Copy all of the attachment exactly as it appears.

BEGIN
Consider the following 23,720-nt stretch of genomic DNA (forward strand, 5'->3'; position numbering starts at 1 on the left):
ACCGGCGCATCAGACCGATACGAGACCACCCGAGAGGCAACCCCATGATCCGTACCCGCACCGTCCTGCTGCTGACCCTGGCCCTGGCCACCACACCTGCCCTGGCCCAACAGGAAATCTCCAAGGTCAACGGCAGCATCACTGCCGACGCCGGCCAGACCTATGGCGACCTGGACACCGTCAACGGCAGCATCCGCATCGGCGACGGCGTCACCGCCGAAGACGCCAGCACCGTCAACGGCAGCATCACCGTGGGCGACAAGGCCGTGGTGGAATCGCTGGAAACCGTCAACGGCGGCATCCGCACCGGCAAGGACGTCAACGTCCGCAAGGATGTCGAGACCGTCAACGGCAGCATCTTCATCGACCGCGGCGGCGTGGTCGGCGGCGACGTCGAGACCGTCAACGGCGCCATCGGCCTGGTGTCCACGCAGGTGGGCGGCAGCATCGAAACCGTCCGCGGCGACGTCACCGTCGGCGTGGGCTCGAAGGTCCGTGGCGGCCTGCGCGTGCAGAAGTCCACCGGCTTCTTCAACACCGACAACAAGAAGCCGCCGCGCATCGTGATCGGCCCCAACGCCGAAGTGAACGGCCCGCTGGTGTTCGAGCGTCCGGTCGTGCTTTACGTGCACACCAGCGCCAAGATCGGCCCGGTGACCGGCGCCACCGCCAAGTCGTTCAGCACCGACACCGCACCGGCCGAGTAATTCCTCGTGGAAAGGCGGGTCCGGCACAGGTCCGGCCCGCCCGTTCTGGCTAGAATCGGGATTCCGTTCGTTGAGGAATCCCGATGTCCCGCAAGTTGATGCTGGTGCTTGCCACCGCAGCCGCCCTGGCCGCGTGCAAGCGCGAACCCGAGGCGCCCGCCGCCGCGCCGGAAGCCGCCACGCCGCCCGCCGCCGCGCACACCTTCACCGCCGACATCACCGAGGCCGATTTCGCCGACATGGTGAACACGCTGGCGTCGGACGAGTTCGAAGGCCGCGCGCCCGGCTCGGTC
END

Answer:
Consider the following 23,720-nt stretch of genomic DNA (forward strand, 5'->3'; position numbering starts at 1 on the left):
ACCGGCGCATCAGACCGATACGAGACCACCCGAGAGGCAACCCCATGATCCGTACCCGCACCGTCCTGCTGCTGACCCTGGCCCTGGCCACCACACCTGCCCTGGCCCAACAGGAAATCTCCAAGGTCAACGGCAGCATCACTGCCGACGCCGGCCAGACCTATGGCGACCTGGACACCGTCAACGGCAGCATCCGCATCGGCGACGGCGTCACCGCCGAAGACGCCAGCACCGTCAACGGCAGCATCACCGTGGGCGACAAGGCCGTGGTGGAATCGCTGGAAACCGTCAACGGCGGCATCCGCACCGGCAAGGACGTCAACGTCCGCAAGGATGTCGAGACCGTCAACGGCAGCATCTTCATCGACCGCGGCGGCGTGGTCGGCGGCGACGTCGAGACCGTCAACGGCGCCATCGGCCTGGTGTCCACGCAGGTGGGCGGCAGCATCGAAACCGTCCGCGGCGACGTCACCGTCGGCGTGGGCTCGAAGGTCCGTGGCGGCCTGCGCGTGCAGAAGTCCACCGGCTTCTTCAACACCGACAACAAGAAGCCGCCGCGCATCGTGATCGGCCCCAACGCCGAAGTGAACGGCCCGCTGGTGTTCGAGCGTCCGGTCGTGCTTTACGTGCACACCAGCGCCAAGATCGGCCCGGTGACCGGCGCCACCGCCAAGTCGTTCAGCACCGACACCGCACCGGCCGAGTAATTCCTCGTGGAAAGGCGGGTCCGGCACAGGTCCGGCCCGCCCGTTCTGGCTAGAATCGGGATTCCGTTCGTTGAGGAATCCCGATGTCCCGCAAGTTGATGCTGGTGCTTGCCACCGCAGCCGCCCTGGCCGCGTGCAAGCGCGAACCCGAGGCGCCCGCCGCCGCGCCGGAAGCCGCCACGCCGCCCGCCGCCGCGCACACCTTCACCGCCGACATCACCGAGGCCGATTTCGCCGACATGGTGAACACGCTGGCGTCGGACGAGTTCGAAGGCCGCGCGCCCGGCTCGGTC